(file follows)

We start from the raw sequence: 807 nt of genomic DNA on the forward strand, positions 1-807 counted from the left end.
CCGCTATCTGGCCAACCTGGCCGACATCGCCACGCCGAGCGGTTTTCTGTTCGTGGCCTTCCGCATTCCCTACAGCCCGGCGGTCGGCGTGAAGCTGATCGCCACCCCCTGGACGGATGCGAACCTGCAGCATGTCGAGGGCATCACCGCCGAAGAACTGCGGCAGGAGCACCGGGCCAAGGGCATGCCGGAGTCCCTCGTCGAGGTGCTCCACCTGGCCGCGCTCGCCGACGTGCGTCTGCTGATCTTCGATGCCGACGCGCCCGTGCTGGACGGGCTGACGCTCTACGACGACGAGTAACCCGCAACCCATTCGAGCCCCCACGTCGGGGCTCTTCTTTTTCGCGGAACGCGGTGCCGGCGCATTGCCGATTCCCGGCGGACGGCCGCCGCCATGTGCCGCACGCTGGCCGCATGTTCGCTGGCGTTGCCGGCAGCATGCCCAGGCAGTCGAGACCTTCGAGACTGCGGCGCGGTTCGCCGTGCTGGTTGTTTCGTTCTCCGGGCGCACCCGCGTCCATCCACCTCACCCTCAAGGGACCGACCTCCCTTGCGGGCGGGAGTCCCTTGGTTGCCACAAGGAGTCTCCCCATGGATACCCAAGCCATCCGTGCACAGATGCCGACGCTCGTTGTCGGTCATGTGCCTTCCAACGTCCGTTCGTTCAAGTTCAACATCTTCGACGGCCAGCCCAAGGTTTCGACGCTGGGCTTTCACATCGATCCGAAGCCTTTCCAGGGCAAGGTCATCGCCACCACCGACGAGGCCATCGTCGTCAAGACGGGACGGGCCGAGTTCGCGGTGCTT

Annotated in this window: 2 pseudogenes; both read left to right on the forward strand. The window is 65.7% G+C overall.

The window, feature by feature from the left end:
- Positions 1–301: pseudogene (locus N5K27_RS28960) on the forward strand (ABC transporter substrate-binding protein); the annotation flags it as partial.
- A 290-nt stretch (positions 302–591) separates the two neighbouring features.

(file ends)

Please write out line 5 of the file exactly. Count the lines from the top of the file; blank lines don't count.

- Positions 1–301: pseudogene (locus N5K27_RS28960) on the forward strand (ABC transporter substrate-binding protein); the annotation flags it as partial.